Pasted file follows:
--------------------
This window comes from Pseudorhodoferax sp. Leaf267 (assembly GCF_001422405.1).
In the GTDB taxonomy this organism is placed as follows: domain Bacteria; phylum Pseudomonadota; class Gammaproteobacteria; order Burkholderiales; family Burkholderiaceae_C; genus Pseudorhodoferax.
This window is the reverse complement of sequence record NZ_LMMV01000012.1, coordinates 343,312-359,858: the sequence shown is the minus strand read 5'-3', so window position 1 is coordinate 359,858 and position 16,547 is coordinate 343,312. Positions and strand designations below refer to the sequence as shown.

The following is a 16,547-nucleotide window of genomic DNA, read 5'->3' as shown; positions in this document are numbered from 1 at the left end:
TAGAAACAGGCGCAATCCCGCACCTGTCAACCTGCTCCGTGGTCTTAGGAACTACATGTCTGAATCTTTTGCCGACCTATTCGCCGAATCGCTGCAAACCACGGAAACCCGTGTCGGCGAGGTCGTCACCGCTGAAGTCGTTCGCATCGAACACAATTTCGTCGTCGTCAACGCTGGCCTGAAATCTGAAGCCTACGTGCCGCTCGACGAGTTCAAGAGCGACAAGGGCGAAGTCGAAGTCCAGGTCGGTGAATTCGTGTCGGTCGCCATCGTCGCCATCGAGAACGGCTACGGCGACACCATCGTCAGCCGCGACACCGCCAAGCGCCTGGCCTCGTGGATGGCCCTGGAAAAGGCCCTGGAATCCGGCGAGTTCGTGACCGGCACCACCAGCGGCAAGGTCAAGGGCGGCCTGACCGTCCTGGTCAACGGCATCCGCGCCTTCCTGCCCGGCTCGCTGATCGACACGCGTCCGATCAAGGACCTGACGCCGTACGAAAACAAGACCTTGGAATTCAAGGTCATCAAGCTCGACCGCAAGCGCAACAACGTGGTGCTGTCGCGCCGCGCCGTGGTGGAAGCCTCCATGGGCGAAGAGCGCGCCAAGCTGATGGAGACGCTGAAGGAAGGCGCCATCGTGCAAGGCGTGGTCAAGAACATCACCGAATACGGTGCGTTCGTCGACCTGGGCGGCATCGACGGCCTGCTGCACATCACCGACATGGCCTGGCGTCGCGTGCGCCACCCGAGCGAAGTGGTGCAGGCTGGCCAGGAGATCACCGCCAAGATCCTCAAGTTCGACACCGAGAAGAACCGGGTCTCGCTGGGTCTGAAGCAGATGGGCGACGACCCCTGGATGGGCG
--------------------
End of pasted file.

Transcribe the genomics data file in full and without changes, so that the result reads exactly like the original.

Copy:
This window comes from Pseudorhodoferax sp. Leaf267 (assembly GCF_001422405.1).
In the GTDB taxonomy this organism is placed as follows: domain Bacteria; phylum Pseudomonadota; class Gammaproteobacteria; order Burkholderiales; family Burkholderiaceae_C; genus Pseudorhodoferax.
This window is the reverse complement of sequence record NZ_LMMV01000012.1, coordinates 343,312-359,858: the sequence shown is the minus strand read 5'-3', so window position 1 is coordinate 359,858 and position 16,547 is coordinate 343,312. Positions and strand designations below refer to the sequence as shown.

The following is a 16,547-nucleotide window of genomic DNA, read 5'->3' as shown; positions in this document are numbered from 1 at the left end:
TAGAAACAGGCGCAATCCCGCACCTGTCAACCTGCTCCGTGGTCTTAGGAACTACATGTCTGAATCTTTTGCCGACCTATTCGCCGAATCGCTGCAAACCACGGAAACCCGTGTCGGCGAGGTCGTCACCGCTGAAGTCGTTCGCATCGAACACAATTTCGTCGTCGTCAACGCTGGCCTGAAATCTGAAGCCTACGTGCCGCTCGACGAGTTCAAGAGCGACAAGGGCGAAGTCGAAGTCCAGGTCGGTGAATTCGTGTCGGTCGCCATCGTCGCCATCGAGAACGGCTACGGCGACACCATCGTCAGCCGCGACACCGCCAAGCGCCTGGCCTCGTGGATGGCCCTGGAAAAGGCCCTGGAATCCGGCGAGTTCGTGACCGGCACCACCAGCGGCAAGGTCAAGGGCGGCCTGACCGTCCTGGTCAACGGCATCCGCGCCTTCCTGCCCGGCTCGCTGATCGACACGCGTCCGATCAAGGACCTGACGCCGTACGAAAACAAGACCTTGGAATTCAAGGTCATCAAGCTCGACCGCAAGCGCAACAACGTGGTGCTGTCGCGCCGCGCCGTGGTGGAAGCCTCCATGGGCGAAGAGCGCGCCAAGCTGATGGAGACGCTGAAGGAAGGCGCCATCGTGCAAGGCGTGGTCAAGAACATCACCGAATACGGTGCGTTCGTCGACCTGGGCGGCATCGACGGCCTGCTGCACATCACCGACATGGCCTGGCGTCGCGTGCGCCACCCGAGCGAAGTGGTGCAGGCTGGCCAGGAGATCACCGCCAAGATCCTCAAGTTCGACACCGAGAAGAACCGGGTCTCGCTGGGTCTGAAGCAGATGGGCGACGACCCCTGGATGGGCG